22 September 2015

Is Macbeth a True Story? [Part 2]

Image courtesy of Wisesnail.


Driven by wild popularity, Shakespeare’s fiction has overshadowed the actual events that took place so long ago. History suggests the real Macbeth may have been nobler than he was depicted in Shakespeare’s tragedy. Macbeth was indeed a kingslayer, but it seems he killed a tyrant to establish peace and justice in Scotland.

Born circa 1005 A.D., his name was Mac Bethad Mac Findlaích, his forename meaning “son of life,” i.e., a righteous man. He was eventually nicknamed Rí Deircc, “the Red King,” which likely referred to his hair rather than his deeds. Early in his life, he became a thane or nobleman of some prestige, a liegeman of Malcolm II, King of Alba. This may have been an inherited title, as some sources suggest he was Malcolm’s grandson, making him a cousin to Duncan.

When King Malcolm met a gory end at Glamis at the hands of his own kin, the boy Duncan (the tánaise ríg—king in waiting) became Duncan I, King of Alba, on 30 November 1034. The boy king ruled quietly for a number of years till the Northumbrians assaulted Strathclyde in 1039. The following year, Duncan and his forces retaliated against Durham but suffered catastrophic losses; the king did survive though. Soon thereafter, he turned against his fellow Scotsmen and led an offensive into Moray against Macbeth.

On 14 August 1040, as Macbeth’s forces repelled the invaders, Duncan was slain, perhaps by Macbeth’s own hand. On that day, Macbeth claimed the throne and became High King of Alba, a title that was initially undisputed. Eager for the conflict to be resolved, Macbeth allowed Duncan’s wife to flee with her children into England, including her young son Malcolm Canmore.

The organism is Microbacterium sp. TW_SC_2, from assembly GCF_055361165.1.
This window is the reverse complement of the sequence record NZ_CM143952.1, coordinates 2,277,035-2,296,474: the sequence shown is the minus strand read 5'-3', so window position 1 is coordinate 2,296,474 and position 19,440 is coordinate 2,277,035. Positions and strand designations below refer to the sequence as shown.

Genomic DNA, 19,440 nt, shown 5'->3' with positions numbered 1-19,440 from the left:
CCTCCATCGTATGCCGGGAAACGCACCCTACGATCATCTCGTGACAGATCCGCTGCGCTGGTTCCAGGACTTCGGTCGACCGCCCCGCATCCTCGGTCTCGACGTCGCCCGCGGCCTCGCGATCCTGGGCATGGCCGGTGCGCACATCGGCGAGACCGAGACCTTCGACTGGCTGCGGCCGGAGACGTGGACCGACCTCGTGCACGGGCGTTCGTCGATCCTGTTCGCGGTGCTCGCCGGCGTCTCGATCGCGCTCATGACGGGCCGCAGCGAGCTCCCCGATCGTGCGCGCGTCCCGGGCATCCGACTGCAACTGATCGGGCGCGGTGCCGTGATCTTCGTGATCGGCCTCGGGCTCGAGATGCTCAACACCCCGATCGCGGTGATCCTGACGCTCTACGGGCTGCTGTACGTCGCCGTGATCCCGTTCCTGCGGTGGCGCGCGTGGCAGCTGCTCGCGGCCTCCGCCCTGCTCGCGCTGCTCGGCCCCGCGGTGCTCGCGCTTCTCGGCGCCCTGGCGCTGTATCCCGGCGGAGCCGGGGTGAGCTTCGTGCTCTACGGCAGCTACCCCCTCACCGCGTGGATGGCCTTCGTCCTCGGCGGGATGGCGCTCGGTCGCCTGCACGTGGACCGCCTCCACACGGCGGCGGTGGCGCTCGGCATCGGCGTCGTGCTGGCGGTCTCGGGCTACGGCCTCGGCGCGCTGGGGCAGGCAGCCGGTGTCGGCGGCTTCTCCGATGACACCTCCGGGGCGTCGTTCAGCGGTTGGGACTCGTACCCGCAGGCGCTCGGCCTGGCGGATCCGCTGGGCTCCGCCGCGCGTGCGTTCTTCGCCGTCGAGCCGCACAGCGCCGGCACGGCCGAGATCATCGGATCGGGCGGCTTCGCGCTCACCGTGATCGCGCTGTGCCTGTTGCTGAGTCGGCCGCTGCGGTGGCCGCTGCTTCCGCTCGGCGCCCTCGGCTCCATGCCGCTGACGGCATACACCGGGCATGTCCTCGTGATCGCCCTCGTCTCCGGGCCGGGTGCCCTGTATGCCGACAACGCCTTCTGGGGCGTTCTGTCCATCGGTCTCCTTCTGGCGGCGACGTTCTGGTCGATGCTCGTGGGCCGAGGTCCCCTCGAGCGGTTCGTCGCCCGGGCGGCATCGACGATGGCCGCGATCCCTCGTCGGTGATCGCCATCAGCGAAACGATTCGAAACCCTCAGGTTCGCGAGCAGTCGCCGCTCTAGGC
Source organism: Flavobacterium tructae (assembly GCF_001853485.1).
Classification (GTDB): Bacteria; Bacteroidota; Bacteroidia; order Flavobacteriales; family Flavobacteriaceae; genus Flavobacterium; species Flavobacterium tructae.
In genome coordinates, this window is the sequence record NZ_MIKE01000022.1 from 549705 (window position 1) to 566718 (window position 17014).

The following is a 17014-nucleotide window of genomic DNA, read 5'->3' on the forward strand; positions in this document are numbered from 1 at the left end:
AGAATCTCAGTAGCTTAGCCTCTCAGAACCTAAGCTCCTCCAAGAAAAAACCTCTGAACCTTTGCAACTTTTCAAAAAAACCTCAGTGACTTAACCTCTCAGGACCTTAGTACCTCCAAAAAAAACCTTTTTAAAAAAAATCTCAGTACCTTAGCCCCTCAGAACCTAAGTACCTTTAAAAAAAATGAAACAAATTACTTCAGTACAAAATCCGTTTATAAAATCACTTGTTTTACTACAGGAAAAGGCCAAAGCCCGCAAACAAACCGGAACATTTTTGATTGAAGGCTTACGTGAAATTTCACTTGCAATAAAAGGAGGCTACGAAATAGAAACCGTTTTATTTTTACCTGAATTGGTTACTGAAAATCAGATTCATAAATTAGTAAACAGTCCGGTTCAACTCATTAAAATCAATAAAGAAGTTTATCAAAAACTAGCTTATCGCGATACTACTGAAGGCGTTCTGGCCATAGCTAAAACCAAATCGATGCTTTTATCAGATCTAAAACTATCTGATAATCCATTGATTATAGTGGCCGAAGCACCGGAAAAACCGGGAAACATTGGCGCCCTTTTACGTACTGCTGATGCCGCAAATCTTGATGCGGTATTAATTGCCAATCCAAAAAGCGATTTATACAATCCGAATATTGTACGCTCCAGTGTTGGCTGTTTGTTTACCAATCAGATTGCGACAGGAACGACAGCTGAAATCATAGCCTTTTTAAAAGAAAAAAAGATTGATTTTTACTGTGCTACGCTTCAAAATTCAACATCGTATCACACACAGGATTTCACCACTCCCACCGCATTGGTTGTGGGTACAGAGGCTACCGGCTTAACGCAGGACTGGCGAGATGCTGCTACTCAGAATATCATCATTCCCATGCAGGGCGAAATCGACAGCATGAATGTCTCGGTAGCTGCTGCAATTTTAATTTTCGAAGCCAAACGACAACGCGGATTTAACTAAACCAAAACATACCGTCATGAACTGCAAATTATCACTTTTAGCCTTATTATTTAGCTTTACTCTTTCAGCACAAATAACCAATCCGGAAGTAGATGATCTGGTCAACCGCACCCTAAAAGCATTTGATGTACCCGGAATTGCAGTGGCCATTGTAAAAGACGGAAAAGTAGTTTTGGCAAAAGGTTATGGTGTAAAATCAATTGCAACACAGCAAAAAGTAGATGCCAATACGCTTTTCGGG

Macbeth married Kenneth III’s granddaughter Gruoch, which strengthened his claim to the throne. But the ensuing peace was interrupted in 1045, when Duncan’s father, Crinan, incited a rebellion. Macbeth defeated and killed Crinan in a battle at Dunkeld, thus maintaining his hold on the throne. As Macbeth continued to rule, he became known for establishing peace and promoting Christianity. Like Duncan, he also battled the Northumbrians but with much greater success. In 1050, he travelled to Rome during the papal jubilee. On this pilgrimage, he was said to have spread wealth among the poor as if he were sowing seeds.

Answering a plea for help, Macbeth agreed to shelter a band of English exiles. This act stirred up the Northumbrians once again. In 1054, Siward, Earl of Northumbria, set in motion a plan to overthrow Macbeth. The plan included crowning Duncan’s son Malcolm Canmore (Siward’s nephew, the same boy Macbeth had allowed to flee years before). This plan aimed to put an English puppet on the Scottish throne—Malcolm III.

The conflict reached its climax in a battle in 1057 at Aberdeenshire. The Annals of Ulster report that 3000 Scots and 1500 Englishmen were slain in a bloody melee. Siward’s son and son-in-law were among the dead.

But after suffering such heavy losses, the Scots were greatly outnumbered. Macbeth retreated with his men over the Cairnamounth Pass toward the north side of the Hills of Mounth. There, unwilling to surrender, they prepared to make their final stand. In what became known as the battle at Lumphanan, the Scots were defeated and Macbeth was mortally wounded by Malcolm Canmore himself. After a miraculous escape, Macbeth held tenaciously to life as he fled sixty miles to the south. But he died of his wounds at Scone on 15 August 1057.

Later writers, including Shakespeare, marked Macbeth as a tyrant. But the histories written by Macbeth’s contemporaries honor him as a hero. The Duan Albanach, a manuscript which survived from the reign of Malcolm III, names him “Mac Bethad the renowned.” The Prophecy of Berchán, as if looking forward to a glorious future, describes Macbeth as “the generous King of Fortriu… the red, tall, golden-haired one, he will be pleasant to me among them.” It concludes with this striking line:

“Scotland will be brimful west and east during the reign of the furious red one.”


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Here are links to the other posts in the series:

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